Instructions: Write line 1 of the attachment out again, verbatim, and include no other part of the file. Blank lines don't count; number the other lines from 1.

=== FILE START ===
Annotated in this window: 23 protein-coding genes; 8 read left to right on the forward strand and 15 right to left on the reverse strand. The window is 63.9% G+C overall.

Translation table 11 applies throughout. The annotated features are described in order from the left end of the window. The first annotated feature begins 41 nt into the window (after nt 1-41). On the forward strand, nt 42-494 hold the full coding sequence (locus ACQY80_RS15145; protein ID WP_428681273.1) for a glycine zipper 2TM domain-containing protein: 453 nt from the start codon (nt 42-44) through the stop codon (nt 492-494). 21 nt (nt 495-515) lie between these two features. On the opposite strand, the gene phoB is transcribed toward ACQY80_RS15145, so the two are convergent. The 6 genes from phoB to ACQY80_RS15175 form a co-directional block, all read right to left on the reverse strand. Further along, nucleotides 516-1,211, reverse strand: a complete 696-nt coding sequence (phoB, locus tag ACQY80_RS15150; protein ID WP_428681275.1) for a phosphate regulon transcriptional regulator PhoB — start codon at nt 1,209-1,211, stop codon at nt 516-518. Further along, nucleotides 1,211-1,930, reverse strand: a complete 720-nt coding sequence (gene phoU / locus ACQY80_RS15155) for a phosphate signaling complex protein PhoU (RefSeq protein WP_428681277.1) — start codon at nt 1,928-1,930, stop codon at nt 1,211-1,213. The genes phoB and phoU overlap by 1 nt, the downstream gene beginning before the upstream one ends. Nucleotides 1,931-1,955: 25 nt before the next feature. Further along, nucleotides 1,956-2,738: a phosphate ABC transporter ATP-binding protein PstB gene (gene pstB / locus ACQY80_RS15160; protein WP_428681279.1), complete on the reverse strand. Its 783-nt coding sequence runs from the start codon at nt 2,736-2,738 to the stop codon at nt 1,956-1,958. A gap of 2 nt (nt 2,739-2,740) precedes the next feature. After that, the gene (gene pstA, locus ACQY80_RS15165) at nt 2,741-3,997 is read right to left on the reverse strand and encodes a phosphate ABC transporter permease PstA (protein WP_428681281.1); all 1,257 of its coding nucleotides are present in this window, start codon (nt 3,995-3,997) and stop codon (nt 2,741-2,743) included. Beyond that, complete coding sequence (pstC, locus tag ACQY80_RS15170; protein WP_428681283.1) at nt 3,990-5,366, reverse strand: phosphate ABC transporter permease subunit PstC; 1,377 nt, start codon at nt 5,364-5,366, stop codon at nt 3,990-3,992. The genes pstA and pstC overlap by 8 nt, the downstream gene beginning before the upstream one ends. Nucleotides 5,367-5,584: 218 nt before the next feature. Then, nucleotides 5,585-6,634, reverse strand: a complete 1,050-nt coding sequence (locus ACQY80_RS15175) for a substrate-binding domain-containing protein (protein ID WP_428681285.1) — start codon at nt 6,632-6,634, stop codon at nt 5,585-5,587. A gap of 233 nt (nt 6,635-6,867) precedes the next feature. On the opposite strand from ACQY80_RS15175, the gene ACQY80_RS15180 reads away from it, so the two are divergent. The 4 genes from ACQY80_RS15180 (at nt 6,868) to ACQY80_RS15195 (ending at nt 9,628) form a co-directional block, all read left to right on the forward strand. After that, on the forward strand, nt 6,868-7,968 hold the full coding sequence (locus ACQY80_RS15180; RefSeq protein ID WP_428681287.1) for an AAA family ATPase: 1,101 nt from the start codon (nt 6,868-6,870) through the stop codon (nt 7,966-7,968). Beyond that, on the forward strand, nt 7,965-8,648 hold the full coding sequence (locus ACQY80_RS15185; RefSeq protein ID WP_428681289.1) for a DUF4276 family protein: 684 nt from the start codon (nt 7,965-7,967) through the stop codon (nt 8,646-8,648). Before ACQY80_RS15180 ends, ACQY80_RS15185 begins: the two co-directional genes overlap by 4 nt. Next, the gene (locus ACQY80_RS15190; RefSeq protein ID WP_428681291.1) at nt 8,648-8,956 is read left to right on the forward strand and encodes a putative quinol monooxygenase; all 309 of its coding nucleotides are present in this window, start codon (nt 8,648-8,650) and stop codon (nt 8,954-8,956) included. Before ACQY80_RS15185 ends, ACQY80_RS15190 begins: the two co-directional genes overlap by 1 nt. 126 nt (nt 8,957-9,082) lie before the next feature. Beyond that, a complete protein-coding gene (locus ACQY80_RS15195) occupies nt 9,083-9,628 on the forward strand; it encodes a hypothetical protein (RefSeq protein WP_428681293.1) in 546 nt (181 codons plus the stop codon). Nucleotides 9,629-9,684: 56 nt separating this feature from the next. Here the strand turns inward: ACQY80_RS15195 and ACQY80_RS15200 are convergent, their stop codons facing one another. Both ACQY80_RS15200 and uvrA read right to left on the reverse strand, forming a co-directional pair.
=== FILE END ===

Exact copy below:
Annotated in this window: 23 protein-coding genes; 8 read left to right on the forward strand and 15 right to left on the reverse strand. The window is 63.9% G+C overall.